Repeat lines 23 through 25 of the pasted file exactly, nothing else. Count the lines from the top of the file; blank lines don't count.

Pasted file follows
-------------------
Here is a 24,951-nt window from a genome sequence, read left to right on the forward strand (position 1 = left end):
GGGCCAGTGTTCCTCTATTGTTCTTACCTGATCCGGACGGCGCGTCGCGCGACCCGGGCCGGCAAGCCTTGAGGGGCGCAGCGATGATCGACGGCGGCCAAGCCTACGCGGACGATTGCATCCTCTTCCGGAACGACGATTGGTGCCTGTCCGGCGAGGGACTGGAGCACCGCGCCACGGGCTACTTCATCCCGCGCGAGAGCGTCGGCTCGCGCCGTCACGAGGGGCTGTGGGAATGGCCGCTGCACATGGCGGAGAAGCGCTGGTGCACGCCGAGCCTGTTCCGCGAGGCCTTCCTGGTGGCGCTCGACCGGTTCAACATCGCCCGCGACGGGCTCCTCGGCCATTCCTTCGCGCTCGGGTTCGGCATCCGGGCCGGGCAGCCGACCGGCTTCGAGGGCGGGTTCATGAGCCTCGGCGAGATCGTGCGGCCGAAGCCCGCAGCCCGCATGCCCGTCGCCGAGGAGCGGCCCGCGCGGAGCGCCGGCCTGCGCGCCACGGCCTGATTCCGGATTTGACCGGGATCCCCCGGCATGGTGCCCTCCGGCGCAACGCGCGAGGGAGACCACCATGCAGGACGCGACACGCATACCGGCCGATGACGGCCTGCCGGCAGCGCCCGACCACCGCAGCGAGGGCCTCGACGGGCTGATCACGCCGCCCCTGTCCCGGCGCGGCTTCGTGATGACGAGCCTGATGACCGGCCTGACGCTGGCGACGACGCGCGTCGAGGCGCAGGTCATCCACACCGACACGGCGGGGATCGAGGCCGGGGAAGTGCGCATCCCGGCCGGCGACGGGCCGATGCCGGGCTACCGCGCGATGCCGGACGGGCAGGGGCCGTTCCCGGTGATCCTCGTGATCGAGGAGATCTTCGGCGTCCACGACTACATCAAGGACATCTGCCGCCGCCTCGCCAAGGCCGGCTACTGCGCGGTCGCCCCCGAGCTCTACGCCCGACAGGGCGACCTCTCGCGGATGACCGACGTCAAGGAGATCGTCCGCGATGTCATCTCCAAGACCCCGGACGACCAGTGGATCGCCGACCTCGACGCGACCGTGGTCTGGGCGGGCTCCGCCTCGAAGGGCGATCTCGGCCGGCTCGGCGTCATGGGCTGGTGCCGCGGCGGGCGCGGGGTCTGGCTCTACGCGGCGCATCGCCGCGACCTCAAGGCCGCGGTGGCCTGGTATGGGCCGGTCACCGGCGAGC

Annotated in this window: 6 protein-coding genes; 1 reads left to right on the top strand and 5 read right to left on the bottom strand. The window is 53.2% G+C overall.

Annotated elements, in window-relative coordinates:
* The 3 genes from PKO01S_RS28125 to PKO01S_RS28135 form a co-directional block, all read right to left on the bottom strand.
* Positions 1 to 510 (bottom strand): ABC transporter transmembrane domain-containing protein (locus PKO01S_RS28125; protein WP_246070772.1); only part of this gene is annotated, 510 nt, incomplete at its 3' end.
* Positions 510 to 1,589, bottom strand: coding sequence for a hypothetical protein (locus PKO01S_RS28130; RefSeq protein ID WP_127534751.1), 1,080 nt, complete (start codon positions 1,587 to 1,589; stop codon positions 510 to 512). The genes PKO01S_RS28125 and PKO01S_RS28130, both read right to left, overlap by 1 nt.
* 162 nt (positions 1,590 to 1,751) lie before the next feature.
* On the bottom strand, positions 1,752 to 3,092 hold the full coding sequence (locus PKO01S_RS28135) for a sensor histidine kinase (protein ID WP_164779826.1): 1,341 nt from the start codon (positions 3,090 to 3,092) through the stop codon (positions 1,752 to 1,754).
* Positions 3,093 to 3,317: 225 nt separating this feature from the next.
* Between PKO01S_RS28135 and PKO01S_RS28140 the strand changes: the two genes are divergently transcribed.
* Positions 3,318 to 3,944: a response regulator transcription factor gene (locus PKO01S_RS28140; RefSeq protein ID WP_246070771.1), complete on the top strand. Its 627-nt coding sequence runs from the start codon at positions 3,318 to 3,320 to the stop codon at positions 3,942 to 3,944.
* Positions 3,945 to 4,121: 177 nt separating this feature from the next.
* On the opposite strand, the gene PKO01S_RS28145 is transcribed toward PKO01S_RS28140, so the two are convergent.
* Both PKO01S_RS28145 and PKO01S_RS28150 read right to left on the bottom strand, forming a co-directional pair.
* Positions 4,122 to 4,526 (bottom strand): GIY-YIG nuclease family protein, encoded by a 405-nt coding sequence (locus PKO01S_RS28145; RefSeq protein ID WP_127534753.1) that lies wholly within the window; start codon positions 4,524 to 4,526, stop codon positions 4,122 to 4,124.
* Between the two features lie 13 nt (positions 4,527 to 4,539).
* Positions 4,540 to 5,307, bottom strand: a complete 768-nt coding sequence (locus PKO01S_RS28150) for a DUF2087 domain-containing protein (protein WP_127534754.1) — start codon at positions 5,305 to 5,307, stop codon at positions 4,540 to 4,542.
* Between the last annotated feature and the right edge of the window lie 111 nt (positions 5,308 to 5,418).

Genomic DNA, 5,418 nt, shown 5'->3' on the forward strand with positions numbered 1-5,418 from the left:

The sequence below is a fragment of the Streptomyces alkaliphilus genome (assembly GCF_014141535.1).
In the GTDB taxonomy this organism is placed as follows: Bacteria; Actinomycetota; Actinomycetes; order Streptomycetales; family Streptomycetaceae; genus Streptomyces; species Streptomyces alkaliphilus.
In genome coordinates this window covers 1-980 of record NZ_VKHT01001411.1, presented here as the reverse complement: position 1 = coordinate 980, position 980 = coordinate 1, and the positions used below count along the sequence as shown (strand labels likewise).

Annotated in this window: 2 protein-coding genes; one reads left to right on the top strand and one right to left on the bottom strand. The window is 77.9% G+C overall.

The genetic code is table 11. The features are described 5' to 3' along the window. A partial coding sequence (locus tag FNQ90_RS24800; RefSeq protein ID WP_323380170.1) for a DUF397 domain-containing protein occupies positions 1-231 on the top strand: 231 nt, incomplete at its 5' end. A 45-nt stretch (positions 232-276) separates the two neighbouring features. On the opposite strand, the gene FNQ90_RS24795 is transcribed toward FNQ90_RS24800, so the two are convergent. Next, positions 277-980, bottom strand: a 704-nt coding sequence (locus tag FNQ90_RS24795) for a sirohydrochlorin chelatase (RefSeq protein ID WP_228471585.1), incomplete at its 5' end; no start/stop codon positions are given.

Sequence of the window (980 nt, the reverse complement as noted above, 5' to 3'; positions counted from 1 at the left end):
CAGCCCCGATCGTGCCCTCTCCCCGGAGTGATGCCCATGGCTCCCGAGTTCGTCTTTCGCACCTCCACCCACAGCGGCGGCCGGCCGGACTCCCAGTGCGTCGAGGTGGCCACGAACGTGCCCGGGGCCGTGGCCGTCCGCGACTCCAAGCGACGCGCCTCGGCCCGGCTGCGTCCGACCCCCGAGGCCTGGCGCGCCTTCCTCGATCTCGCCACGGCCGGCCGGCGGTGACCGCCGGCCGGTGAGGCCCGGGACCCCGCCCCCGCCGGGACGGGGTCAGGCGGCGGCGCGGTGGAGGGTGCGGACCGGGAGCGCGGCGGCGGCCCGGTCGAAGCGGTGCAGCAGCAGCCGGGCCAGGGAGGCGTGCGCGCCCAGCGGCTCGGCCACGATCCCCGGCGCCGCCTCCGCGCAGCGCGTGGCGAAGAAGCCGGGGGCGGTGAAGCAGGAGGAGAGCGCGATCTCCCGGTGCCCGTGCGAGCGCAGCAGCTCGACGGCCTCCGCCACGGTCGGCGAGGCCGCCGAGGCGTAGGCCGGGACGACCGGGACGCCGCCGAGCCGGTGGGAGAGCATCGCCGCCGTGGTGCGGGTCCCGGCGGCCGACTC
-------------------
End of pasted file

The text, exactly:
In genome coordinates this window covers 1-980 of record NZ_VKHT01001411.1, presented here as the reverse complement: position 1 = coordinate 980, position 980 = coordinate 1, and the positions used below count along the sequence as shown (strand labels likewise).

Annotated in this window: 2 protein-coding genes; one reads left to right on the top strand and one right to left on the bottom strand. The window is 77.9% G+C overall.

The genetic code is table 11. The features are described 5' to 3' along the window. A partial coding sequence (locus tag FNQ90_RS24800; RefSeq protein ID WP_323380170.1) for a DUF397 domain-containing protein occupies positions 1-231 on the top strand: 231 nt, incomplete at its 5' end. A 45-nt stretch (positions 232-276) separates the two neighbouring features. On the opposite strand, the gene FNQ90_RS24795 is transcribed toward FNQ90_RS24800, so the two are convergent. Next, positions 277-980, bottom strand: a 704-nt coding sequence (locus tag FNQ90_RS24795) for a sirohydrochlorin chelatase (RefSeq protein ID WP_228471585.1), incomplete at its 5' end; no start/stop codon positions are given.